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Science: The Secrets of A Moche Lord

5 minute read
Dick Thompson/Washington

The moment the archaeologists came upon the coffin in the 1,500-year-old tomb near the coastal Peruvian village of Sipan, they sensed they were on the verge of a historic find. Working with rubber air bulbs and artists’ brushes, they gently cleaned away layer after layer of earth with painstaking precision, recording each with sketches and photographs. After they had labored for two months, their efforts began to pay off: slowly, breathtakingly, the gilded remains of a Moche warrior-priest began to emerge. The ancient form, surrounded by an array of what appeared to be family members and retainers, was clothed in 13 layers of funeral shrouds interspersed with exquisite gold and silver objects. Among them were a solid-gold crown, a gold warrior’s shield and a rare symbol of the warrior-priest’s high station in life, a ceremonial gold rattle. Exulted Walter Alva, the Peruvian archaeologist who led the National Geographic Society-backed expedition: “These are treasures that belong to all the Peruvian people.”

The stunning trove of artifacts offered scientists a wealth of new information about the Moche civilization. A resourceful people of artisans, warriors and farmers who had no written language, the Moche dominated Peru’s northern coast from A.D. 250 to 750, some 700 years before the Incas. Using an ingenious system of irrigation canals and channels, they flourished in the arid strip of land between the Andes and the Pacific, at one point reaching a population of more than 50,000, but seem to have vanished abruptly.

Their contribution to later Andean civilizations, however, is believed to have been substantial, perhaps even comparable to the influence of the Egyptians on Mediterranean cultures. Moche experts ranked the Peruvian find with the discovery of King Tutankhamen’s tomb in 1922. Said Anthropologist Christopher B. Donnan of the University of California, Los Angeles: “This is the richest tomb ever excavated in the Western Hemisphere.”

The unearthing of the “Lord of Sipan,” as the warrior-priest was named by Alva’s team, was the culmination of a circuitous — and bloody — series of events. As is often the case in Peru, energetic and astute huaqueros, or grave robbers, were the first to uncover the riches of the burial ground. Alva was tipped off after Peruvian police raided a huaquero home early last year and confiscated 33 Moche objects, including a gold head with eyes of silver and pupils of lapis lazuli.

More raids followed, including one in which a looter was killed. The trail took police and archaeologists to a huge adobe platform at the base of a weathered Moche pyramid near Sipan. When the authorities arrived, they found men, women and children combing the area for artifacts dropped by the huaqueros, who unload the contraband on the black market for buyers in the U.S., Latin America and Europe. Driven off by police, the villagers viewed the new diggers as little more than government-protected thieves. Threats followed, including oaths of vengeance sworn by the relatives of the slain huaquero. Nightly, intruders were warned off by bursts from police submachine guns.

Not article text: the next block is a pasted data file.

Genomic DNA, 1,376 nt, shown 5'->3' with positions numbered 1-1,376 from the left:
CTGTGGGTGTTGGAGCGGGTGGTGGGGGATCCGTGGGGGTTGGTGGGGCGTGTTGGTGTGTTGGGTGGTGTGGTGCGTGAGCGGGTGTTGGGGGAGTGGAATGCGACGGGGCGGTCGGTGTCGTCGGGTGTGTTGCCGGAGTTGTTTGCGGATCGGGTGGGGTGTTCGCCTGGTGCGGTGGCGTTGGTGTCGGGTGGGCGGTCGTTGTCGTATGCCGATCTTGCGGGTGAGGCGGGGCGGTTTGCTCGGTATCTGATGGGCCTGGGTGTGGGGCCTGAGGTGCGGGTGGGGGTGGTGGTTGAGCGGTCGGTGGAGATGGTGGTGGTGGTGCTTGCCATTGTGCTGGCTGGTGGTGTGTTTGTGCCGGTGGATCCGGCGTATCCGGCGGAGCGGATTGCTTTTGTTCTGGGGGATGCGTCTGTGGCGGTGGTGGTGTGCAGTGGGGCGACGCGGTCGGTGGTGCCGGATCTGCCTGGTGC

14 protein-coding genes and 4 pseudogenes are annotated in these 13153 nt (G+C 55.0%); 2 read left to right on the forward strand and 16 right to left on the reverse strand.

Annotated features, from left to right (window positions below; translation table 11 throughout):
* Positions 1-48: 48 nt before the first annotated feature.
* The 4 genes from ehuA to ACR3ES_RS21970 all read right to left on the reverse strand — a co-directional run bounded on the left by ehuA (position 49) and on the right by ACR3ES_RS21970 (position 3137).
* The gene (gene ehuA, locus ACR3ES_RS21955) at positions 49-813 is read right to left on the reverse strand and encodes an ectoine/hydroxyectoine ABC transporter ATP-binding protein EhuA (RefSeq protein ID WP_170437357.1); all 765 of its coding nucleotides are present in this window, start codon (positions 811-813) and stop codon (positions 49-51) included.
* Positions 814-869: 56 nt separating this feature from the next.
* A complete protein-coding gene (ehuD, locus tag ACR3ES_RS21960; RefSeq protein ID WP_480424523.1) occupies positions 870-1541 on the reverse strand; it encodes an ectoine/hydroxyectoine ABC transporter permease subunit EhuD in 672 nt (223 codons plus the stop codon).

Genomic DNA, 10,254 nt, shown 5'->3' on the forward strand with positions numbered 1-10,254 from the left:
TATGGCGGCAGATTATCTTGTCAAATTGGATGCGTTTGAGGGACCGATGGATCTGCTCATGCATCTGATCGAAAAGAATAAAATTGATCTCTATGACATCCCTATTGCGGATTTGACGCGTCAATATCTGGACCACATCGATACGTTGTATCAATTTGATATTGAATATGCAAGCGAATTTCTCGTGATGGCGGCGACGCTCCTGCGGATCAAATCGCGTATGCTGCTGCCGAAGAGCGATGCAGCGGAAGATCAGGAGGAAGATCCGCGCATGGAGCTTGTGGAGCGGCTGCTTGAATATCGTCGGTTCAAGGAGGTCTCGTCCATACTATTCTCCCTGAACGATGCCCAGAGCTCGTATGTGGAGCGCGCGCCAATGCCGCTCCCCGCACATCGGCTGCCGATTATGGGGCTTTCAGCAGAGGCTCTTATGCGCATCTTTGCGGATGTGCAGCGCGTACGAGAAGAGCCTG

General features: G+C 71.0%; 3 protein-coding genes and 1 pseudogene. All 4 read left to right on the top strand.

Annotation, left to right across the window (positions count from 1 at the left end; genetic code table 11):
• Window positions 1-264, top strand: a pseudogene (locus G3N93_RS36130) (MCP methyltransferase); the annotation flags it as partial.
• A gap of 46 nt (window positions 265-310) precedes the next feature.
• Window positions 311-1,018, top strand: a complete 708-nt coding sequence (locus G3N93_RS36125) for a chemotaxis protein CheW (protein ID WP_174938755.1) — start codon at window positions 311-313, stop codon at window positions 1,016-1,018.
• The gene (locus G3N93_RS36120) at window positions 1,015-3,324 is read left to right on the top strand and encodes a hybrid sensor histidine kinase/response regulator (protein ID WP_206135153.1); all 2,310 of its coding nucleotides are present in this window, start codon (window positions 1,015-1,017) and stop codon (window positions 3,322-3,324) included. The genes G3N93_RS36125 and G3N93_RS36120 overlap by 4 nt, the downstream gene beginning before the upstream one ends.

Near the 23-ft.-deep hole made by the looters, Alva and his team uncovered a cluster of five human skeletons and the remains of two llamas and a dog surrounding the wooden coffin of their master. Alva believes the warrior- priest, who may have presided over such ceremonies as the sacrificing of captured enemies, was about 35 years old. A spinal deformation suggested that he suffered from arthritis, but there was no indication of how he died. Besides the layers of rich funeral clothing and objects, the skeleton was adorned by a necklace made of gold and lapis peanuts, a gold chin-and-cheek mask, bracelets with hundreds of tiny turquoise beads, a gold backflap and 16 gold disks around its neck. Says Alva: “I’m sure that when we finish digging here, we will know more about the life, social and economic organization, and religious practices of the Moche.”

The archaeologists have already learned a great deal. Chemical analysis of burial objects, including gold fragments from the eastern Andes, turquoise from northern Argentina and lapis from Chile, suggests the extent of Moche trade. Some of the artifacts reflect remarkably advanced technologies. Several pieces of copper, for example, are plated with gold by means of a technique that was not used in Europe until centuries later. A number of the gold objects, such as a finely crafted figure of a warrior about the size of a thumb, are so richly detailed that they can be fully appreciated only under a microscope. “The quality of the goldwork is stunning,” says Donnan. “It puts our understanding of New World metallurgy on a different plane.”

The Lord of Sipan lies at a site that may hold still more archaeological treasures. Alva and his colleagues speculate that the plateau may be a burial ground for generations of what they call the “popes” of the Moche. If he succeeds in raising the necessary money, Alva hopes to excavate fully the Sipan site and unearth its remaining Moche treasures — before the huaqueros get to them and sell them off piece by piece.

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